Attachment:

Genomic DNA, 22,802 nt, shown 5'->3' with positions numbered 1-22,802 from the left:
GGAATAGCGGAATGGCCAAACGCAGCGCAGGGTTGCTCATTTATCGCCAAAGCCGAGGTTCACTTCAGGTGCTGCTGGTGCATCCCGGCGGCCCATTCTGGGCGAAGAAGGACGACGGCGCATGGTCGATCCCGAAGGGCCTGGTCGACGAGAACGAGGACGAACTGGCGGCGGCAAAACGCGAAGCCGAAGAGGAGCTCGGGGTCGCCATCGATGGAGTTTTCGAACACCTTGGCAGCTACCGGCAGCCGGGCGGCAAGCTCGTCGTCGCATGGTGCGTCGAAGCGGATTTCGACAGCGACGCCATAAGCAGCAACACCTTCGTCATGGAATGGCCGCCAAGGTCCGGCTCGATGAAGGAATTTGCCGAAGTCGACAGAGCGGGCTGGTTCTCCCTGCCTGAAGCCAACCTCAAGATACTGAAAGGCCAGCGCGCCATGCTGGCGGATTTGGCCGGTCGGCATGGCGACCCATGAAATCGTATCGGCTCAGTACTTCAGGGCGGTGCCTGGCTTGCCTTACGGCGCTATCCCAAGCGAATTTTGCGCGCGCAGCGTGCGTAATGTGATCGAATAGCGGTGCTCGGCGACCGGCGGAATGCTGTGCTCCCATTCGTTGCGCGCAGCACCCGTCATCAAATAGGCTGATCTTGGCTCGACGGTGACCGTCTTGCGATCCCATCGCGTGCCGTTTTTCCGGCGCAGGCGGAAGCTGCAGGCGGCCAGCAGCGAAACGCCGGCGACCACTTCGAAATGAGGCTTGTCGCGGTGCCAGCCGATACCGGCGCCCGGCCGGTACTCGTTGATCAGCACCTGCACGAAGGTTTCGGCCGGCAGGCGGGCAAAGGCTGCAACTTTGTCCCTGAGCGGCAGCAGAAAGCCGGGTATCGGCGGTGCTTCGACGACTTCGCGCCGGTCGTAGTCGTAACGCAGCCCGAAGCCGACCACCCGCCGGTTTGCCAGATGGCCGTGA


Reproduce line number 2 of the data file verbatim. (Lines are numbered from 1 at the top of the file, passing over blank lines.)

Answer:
GGAATAGCGGAATGGCCAAACGCAGCGCAGGGTTGCTCATTTATCGCCAAAGCCGAGGTTCACTTCAGGTGCTGCTGGTGCATCCCGGCGGCCCATTCTGGGCGAAGAAGGACGACGGCGCATGGTCGATCCCGAAGGGCCTGGTCGACGAGAACGAGGACGAACTGGCGGCGGCAAAACGCGAAGCCGAAGAGGAGCTCGGGGTCGCCATCGATGGAGTTTTCGAACACCTTGGCAGCTACCGGCAGCCGGGCGGCAAGCTCGTCGTCGCATGGTGCGTCGAAGCGGATTTCGACAGCGACGCCATAAGCAGCAACACCTTCGTCATGGAATGGCCGCCAAGGTCCGGCTCGATGAAGGAATTTGCCGAAGTCGACAGAGCGGGCTGGTTCTCCCTGCCTGAAGCCAACCTCAAGATACTGAAAGGCCAGCGCGCCATGCTGGCGGATTTGGCCGGTCGGCATGGCGACCCATGAAATCGTATCGGCTCAGTACTTCAGGGCGGTGCCTGGCTTGCCTTACGGCGCTATCCCAAGCGAATTTTGCGCGCGCAGCGTGCGTAATGTGATCGAATAGCGGTGCTCGGCGACCGGCGGAATGCTGTGCTCCCATTCGTTGCGCGCAGCACCCGTCATCAAATAGGCTGATCTTGGCTCGACGGTGACCGTCTTGCGATCCCATCGCGTGCCGTTTTTCCGGCGCAGGCGGAAGCTGCAGGCGGCCAGCAGCGAAACGCCGGCGACCACTTCGAAATGAGGCTTGTCGCGGTGCCAGCCGATACCGGCGCCCGGCCGGTACTCGTTGATCAGCACCTGCACGAAGGTTTCGGCCGGCAGGCGGGCAAAGGCTGCAACTTTGTCCCTGAGCGGCAGCAGAAAGCCGGGTATCGGCGGTGCTTCGACGACTTCGCGCCGGTCGTAGTCGTAACGCAGCCCGAAGCCGACCACCCGCCGGTTTGCCAGATGGCCGTGA